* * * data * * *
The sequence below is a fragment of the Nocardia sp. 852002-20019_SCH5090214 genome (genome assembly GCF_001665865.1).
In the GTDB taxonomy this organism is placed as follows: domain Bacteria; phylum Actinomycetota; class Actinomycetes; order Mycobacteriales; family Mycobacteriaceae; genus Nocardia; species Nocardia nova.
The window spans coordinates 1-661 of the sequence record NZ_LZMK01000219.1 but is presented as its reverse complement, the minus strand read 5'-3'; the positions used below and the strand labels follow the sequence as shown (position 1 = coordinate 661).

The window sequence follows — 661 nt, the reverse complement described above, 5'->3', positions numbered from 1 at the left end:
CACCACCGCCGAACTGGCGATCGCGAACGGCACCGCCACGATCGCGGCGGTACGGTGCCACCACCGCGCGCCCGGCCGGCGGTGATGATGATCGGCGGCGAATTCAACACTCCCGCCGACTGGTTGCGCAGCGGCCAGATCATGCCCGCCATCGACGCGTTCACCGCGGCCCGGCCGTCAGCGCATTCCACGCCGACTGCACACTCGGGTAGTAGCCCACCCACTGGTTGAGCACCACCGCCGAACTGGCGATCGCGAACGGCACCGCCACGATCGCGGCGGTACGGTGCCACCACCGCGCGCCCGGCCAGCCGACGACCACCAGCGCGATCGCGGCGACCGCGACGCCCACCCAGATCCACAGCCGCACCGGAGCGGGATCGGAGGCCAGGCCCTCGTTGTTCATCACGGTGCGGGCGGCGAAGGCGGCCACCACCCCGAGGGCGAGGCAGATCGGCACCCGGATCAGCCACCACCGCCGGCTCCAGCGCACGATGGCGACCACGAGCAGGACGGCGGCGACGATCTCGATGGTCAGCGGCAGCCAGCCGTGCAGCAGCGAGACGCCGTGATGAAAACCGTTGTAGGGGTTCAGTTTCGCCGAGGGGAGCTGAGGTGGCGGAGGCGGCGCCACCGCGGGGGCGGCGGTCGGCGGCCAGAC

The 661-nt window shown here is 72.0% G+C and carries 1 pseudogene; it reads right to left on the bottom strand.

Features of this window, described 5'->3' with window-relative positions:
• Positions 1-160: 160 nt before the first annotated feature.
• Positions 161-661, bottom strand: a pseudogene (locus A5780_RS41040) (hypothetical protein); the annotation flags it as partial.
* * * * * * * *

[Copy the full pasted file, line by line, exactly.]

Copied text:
The sequence below is a fragment of the Nocardia sp. 852002-20019_SCH5090214 genome (genome assembly GCF_001665865.1).
In the GTDB taxonomy this organism is placed as follows: domain Bacteria; phylum Actinomycetota; class Actinomycetes; order Mycobacteriales; family Mycobacteriaceae; genus Nocardia; species Nocardia nova.
The window spans coordinates 1-661 of the sequence record NZ_LZMK01000219.1 but is presented as its reverse complement, the minus strand read 5'-3'; the positions used below and the strand labels follow the sequence as shown (position 1 = coordinate 661).

The window sequence follows — 661 nt, the reverse complement described above, 5'->3', positions numbered from 1 at the left end:
CACCACCGCCGAACTGGCGATCGCGAACGGCACCGCCACGATCGCGGCGGTACGGTGCCACCACCGCGCGCCCGGCCGGCGGTGATGATGATCGGCGGCGAATTCAACACTCCCGCCGACTGGTTGCGCAGCGGCCAGATCATGCCCGCCATCGACGCGTTCACCGCGGCCCGGCCGTCAGCGCATTCCACGCCGACTGCACACTCGGGTAGTAGCCCACCCACTGGTTGAGCACCACCGCCGAACTGGCGATCGCGAACGGCACCGCCACGATCGCGGCGGTACGGTGCCACCACCGCGCGCCCGGCCAGCCGACGACCACCAGCGCGATCGCGGCGACCGCGACGCCCACCCAGATCCACAGCCGCACCGGAGCGGGATCGGAGGCCAGGCCCTCGTTGTTCATCACGGTGCGGGCGGCGAAGGCGGCCACCACCCCGAGGGCGAGGCAGATCGGCACCCGGATCAGCCACCACCGCCGGCTCCAGCGCACGATGGCGACCACGAGCAGGACGGCGGCGACGATCTCGATGGTCAGCGGCAGCCAGCCGTGCAGCAGCGAGACGCCGTGATGAAAACCGTTGTAGGGGTTCAGTTTCGCCGAGGGGAGCTGAGGTGGCGGAGGCGGCGCCACCGCGGGGGCGGCGGTCGGCGGCCAGAC

The 661-nt window shown here is 72.0% G+C and carries 1 pseudogene; it reads right to left on the bottom strand.

Features of this window, described 5'->3' with window-relative positions:
• Positions 1-160: 160 nt before the first annotated feature.
• Positions 161-661, bottom strand: a pseudogene (locus A5780_RS41040) (hypothetical protein); the annotation flags it as partial.